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APPENDIX C6BASIC STEPS FOR STEEL BRIDGE SUPERSTRUCTURES C6.1GENERAL C6.2GENERAL CONSIDERATIONS C6.3SUPERSTRUCTURE DESIGN C6.4FLOWCHARTS FOR FLEXURAL DESIGN OF I-SECTIONS C6.4.1Flowchart for LRFD Article 6.10.3 C6.4.2Flowchart for LRFD Article 6.10.4 C6.4.3Flowchart for LRFD Article 6.10.5 C6.4.4Flowchart for LRFD Article 6.10.6 C6.4.5Flowchart for LRFD Article 6.10.7 C6.4.6Flowchart for LRFD Article 6.10.8 C6.4.7Flowchart for Appendix A6 C6.4.8Flowchart for Article D6.4.1 C6.4.9Flowchart for Article D6.4.2 C6.4.10Moment Gradient Modifier, Cb (Sample Cases) APPENDIX D6FUNDAMENTAL CALCULATIONS FOR FLEXURAL MEMBERS D6.1PLASTIC MOMENT D6.2YIELD MOMENT D6.2.1Noncomposite Sections D6.2.2Composite Sections in Positive Flexure D6.2.3 Composite Sections in Negative Flexure D6.2.4 Sections with Cover Plates D6.3DEPTH OF THE WEB IN COMPRESSION D6.3.1In the Elastic Range (Dc) D6.3.2At Plastic Moment (Dcp) D6.4LATERAL TORSIONAL BUCKLING EQUATIONS FOR CB > 1.0, WITH EMPHASIS ON UNBRACED LENGTH REQUIREMENTS FOR DEVELOPMENT OF THE MAXIMUM FLEXURAL RESISTANCE D6.4.1By the Provisions of Article 6.10.8.2.3 D6.4.2By the Provisions of Article A6.3.3 D6.5CONCENTRATED LOADS APPLIED TO WEBS WITHOUT BEARING STIFFENERS D6.5.1General D6.5.2Web Local Yielding D6.5.3Web Crippling

SECTION 7: ALUMINUM STRUCTURES 7.1SCOPE 7.2DEFINITIONS 7.3NOTATION 7.4MATERIALS 7.4.1General 7.4.2Aluminum Sheet, Plate, and Shapes 7.4.2.1Extrusions and Mechanically Fastened Builtup Members 7.4.2.2Welded Builtup Members 7.4.3Material for Pins, Rollers, and Expansion Rockers 7.4.4FastenersRivets and Bolts 7.4.5Weld Metal 7.4.6Aluminum Castings 7.4.7Aluminum Forgings 7.5LIMIT STATES 7.5.1Service Limit State 7.5.1.1Appearance of Buckling 7.5.1.2Effective Width for Calculation of Deflection of Thin Gage Sections 7.5.1.3Web Crippling 7.5.1.4Live Load Deflection 7.5.2Fatigue and Fracture Limit State 7.5.3Strength Limit State

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7.5.4Resistance Factors 7.6FATIGUE AND FRACTURE CONSIDERATIONS 7.6.1Fatigue 7.6.1.1General 7.6.1.2Load-Induced Fatigue 7.6.1.2.1Application 7.6.1.2.2Design Criteria 7.6.1.2.3Detail Categories 7.6.1.2.4Fatigue Resistance 7.6.1.3Distortion-Induced Fatigue 7.6.1.3.1Transverse Connection Plates 7.6.1.3.2Lateral Connection Plates 7.6.2Fracture 7.7DESIGN CONSIDERATIONS 7.7.1Dead Load Camber 7.7.2Welding Requirements 7.7.3Welding Procedures 7.7.4Nondestructive Testing 7.7.5Uplift and Slip of Deck Slabs 7.7.6Composite Sections 7.8GENERAL DIMENSION AND DETAIL REQUIREMENTS 7.8.1Effective Length of Span 7.8.2Slenderness Ratios for Tension and Compression Members 7.8.3Minimum Thickness of Aluminum 7.8.4Diaphragms and Cross-Frames 7.8.5Lateral Bracing 7.8.5.1 General 7.8.5.2Through-Spans 7.8.6Pins and Pin-Connected Elements 7.9TENSION MEMBERS 7.9.1General 7.9.2Tensile Resistance 7.9.3Effective Area of Angle and T-Sections 7.9.4Net Area 7.10COMPRESSION MEMBERS 7.10.1General 7.10.2Compressive Resistance of Columns 7.10.3Compressive Resistance of Components of ColumnsOutstanding Flanges and Legs 7.10.4Compressive Resistance of Components of Columns, Gross SectionFlat Plates with Both Edges Supported 7.10.4.1General 7.10.4.2Effect of Local Buckling of Elements on Column Strength 7.10.5Compressive Resistance of Components of Columns, Gross SectionCurved Plates Supported on Both Edges, Walls of Round, or Oval Tubes 7.11FLEXURAL MEMBERS 7.11.1 Tensile Resistance of Flexural Member 7.11.1.1 Net Section 7.11.1.2Tension in Extreme Fibers of Beams, Structural Shapes Bent about Strong Axis, Rectangular Tubes 7.11.1.3Tension in Extreme Fibers of Beams, Round, or Oval Tubes 7.11.1.4Tension in Extreme Fibers of BeamsShapes Bent about Weak Axis, Rectangular Bars, Plates 7.11.2Compressive Resistance of Flexural Members 7.11.2.1Compression in Beams, Extreme Fiber, Gross Section, Single-Web Beams Bent about Strong Axis 7.11.2.2Compression in Beams, Extreme Fiber, Gross Section, Round or Oval Tubes 7.11.2.3Compression in Beams, Extreme Fiber, Gross Section, Solid Rectangular Beams 7.11.2.4Compression in Beams, Extreme Fiber, Gross Section, Rectangular Tubes, and Box Sections 7.11.3Compressive Resistance of Flexural Members Limited by Plate Slenderness 7.11.3.1General 7.11.3.2Compression in Components of Beams with Component under Uniform Compression, Gross Section, Outstanding Flanges 7.11.3.2.1General 7.11.3.2.2Effect of Local Buckling of Elements on Resistance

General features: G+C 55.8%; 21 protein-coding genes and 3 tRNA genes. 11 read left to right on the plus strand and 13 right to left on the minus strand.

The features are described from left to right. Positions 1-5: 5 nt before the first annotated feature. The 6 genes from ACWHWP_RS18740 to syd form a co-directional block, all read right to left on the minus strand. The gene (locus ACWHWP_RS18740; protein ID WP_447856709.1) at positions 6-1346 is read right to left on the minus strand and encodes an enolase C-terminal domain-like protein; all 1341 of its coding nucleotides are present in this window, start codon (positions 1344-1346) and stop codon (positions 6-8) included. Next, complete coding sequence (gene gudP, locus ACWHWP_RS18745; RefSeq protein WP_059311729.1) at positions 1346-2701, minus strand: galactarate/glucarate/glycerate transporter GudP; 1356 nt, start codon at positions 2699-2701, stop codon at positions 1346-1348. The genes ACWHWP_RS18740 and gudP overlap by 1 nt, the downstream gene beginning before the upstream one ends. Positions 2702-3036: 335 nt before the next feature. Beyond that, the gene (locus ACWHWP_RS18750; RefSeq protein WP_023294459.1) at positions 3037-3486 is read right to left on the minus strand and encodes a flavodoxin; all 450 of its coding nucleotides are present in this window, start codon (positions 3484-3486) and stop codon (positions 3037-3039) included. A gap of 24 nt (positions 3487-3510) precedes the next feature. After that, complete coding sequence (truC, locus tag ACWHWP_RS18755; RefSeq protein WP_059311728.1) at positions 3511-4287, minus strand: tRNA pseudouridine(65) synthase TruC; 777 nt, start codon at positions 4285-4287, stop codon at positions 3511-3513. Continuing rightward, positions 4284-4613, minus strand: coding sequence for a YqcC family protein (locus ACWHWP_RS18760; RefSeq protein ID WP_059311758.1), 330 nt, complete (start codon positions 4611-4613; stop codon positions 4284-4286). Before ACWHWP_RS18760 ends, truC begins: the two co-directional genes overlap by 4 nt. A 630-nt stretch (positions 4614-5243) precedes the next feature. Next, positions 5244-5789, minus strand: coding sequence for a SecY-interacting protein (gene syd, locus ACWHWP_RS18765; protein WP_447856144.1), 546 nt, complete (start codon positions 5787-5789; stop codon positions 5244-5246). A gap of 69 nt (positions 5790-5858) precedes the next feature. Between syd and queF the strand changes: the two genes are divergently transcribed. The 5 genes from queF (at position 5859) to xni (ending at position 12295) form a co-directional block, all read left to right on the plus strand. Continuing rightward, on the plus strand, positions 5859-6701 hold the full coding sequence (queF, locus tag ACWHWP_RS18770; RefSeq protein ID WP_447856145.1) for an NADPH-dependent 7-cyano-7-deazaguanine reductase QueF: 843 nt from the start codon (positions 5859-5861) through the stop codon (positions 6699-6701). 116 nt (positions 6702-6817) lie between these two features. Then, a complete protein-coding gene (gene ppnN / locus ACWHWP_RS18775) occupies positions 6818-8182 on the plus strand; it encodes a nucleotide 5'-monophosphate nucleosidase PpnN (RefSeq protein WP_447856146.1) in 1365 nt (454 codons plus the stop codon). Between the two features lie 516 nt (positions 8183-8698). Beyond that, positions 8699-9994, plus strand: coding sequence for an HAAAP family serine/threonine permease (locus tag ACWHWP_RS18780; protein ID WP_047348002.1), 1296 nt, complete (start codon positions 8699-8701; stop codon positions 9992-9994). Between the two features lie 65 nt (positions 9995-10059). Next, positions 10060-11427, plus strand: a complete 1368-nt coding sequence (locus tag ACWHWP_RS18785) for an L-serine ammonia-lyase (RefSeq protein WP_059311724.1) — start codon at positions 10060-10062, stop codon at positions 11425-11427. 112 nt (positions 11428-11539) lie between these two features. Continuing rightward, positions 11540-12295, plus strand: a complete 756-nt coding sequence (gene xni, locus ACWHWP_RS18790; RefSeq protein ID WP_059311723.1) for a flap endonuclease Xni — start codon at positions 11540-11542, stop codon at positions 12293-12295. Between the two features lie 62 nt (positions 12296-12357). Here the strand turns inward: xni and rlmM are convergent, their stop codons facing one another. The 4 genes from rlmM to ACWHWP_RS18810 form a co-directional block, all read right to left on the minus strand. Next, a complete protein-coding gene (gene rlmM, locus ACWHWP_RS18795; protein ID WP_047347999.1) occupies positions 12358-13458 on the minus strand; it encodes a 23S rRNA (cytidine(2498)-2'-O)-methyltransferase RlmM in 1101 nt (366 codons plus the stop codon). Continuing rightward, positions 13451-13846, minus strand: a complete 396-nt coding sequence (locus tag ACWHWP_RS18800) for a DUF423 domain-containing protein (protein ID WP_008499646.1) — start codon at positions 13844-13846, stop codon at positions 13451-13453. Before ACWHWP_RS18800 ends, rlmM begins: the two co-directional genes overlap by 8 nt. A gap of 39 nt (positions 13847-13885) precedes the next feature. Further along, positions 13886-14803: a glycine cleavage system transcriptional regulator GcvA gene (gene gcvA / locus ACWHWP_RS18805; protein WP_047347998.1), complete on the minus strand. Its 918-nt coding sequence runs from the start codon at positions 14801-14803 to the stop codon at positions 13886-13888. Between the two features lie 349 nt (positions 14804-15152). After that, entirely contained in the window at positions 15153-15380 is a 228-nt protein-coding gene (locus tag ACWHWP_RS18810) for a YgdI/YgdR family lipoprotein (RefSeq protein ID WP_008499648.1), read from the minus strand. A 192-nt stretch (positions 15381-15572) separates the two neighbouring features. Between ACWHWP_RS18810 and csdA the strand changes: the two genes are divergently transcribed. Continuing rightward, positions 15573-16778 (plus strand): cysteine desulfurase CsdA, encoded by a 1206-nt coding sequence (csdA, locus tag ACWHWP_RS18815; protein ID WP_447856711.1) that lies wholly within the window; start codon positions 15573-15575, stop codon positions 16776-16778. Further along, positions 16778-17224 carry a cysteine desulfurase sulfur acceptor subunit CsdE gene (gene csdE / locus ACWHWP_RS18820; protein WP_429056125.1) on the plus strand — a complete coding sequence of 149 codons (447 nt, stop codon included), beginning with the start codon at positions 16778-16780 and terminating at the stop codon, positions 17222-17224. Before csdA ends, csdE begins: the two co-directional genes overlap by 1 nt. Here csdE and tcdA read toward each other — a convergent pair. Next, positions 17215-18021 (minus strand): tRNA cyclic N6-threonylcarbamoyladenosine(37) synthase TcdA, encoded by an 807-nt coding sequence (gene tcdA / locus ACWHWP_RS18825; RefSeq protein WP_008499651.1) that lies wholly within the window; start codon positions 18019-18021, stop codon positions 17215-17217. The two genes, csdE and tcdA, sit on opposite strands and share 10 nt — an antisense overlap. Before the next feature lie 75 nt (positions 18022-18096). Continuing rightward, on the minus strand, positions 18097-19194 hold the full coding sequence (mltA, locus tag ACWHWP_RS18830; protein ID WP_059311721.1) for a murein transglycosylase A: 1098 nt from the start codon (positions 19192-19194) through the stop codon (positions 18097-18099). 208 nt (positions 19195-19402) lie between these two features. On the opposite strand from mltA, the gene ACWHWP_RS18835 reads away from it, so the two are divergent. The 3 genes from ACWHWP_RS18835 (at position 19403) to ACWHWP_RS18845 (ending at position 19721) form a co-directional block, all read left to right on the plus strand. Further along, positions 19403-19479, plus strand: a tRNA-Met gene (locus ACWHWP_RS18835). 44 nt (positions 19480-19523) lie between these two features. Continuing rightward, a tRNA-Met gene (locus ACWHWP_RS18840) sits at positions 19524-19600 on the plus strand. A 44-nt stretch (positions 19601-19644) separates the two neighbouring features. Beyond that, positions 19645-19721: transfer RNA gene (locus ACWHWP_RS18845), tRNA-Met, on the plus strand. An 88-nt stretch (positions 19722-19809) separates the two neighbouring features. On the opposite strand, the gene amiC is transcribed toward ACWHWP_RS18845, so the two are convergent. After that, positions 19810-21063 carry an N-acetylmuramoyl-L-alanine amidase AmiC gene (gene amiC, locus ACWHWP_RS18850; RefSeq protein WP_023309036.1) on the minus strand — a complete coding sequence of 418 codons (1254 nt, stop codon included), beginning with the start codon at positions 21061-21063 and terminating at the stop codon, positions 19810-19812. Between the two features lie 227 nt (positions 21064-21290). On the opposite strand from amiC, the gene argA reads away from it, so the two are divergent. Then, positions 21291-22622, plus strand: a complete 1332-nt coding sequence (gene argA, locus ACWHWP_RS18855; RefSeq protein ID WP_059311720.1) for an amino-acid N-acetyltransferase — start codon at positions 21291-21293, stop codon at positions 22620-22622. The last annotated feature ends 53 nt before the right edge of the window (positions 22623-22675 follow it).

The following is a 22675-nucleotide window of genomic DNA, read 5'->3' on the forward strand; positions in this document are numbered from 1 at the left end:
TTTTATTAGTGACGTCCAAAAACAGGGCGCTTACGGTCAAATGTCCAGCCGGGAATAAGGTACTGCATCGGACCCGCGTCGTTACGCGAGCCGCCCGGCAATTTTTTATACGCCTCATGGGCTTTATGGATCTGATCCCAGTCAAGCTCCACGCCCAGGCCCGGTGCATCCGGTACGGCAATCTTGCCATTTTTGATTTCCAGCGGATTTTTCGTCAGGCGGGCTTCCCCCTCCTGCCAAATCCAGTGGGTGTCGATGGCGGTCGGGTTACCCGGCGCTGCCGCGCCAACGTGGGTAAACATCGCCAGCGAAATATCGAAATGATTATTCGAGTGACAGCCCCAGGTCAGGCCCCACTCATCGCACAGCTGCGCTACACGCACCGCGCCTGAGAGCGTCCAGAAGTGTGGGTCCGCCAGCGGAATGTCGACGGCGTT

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7.11.3.3Compression in Components of Beams with Component under Uniform Compression, Gross Section, Flat Plates with Both Edges Supported 7.11.3.4Compression in Components of BeamsCurved Sections 7.11.3.5Compression in Components of Beams with Component under Bending in Own Plane, Gross Section, Flat Plates with Compression Edge Free, Tension Edge Supported 7.11.3.6Webs of Beams, Gross Section, Flat Plates with Both Edges Supported 7.11.3.7Webs of Beams with Longitudinal Stiffener, Both Edges Supported 7.11.4Shear Resistance 7.11.4.1ShearUnstiffened Flat Webs 7.11.4.2Shear in WebsStiffened Flat Webs 7.11.5Design of Stiffeners 7.11.5.1Longitudinal Stiffeners for Webs 7.11.5.2Transverse Stiffeners for Shear in Webs 7.11.5.3Stiffeners For Outstanding Flanges 7.11.5.4Bearing Stiffeners 7.12TORSION 7.12.1General 7.12.2Compression Members Subjected to Torsion 7.12.2.1Members With Double-Axis Symmetry 7.12.2.2Members With Single-Axis Symmetry 7.12.3St. Venant Torsion 7.12.3.1Open Section 7.12.3.2Box Section 7.12.4Warping Torsion 7.12.4.1 Open Sections 7.12.4.2Box Section 7.13COMBINED FORCE EFFECTS 7.13.1Combined Compression and Flexure 7.13.2Combined Shear, Compression, and Flexure 7.13.3Torsion and Shear in Tubes 7.13.4Combined Compression and FlexureWebs 7.14CONNECTIONS AND SPLICES 7.14.1General 7.14.2Bolted Connections 7.14.2.1Bolts and Nuts 7.14.2.2Holes 7.14.2.3Size of Fasteners 7.14.2.4Spacing of Fasteners 7.14.2.4.1Minimum Pitch and Clear Distance 7.14.2.4.2Maximum Pitch for Sealing Fasteners 7.14.2.4.3Maximum Pitch for Stitch Fasteners 7.14.2.4.4Stitch Fasteners at the End ofCompression Members 7.14.2.4.5End and Edge Distances 7.14.2.5Shear Resistance of Fasteners 7.14.2.6Slip-Critical Connections 7.14.2.7Bearing Resistance at Fastener Holes 7.14.2.7.1General 7.14.2.7.2Bearing Resistance at Rivet and Bolt Holes 7.14.2.7.3Bearing on Flat Surfaces and Pins 7.14.2.8Tension 7.14.3Block Shear or End Rupture 7.14.4Splices 7.14.4.1General 7.14.4.2Tension Members 7.14.4.3Compression Members 7.14.4.4Flexural Members 7.14.4.5Welding 7.15PROVISIONS FOR STRUCTURE TYPES 7.15.1Floor System 7.15.2Lateral Bracing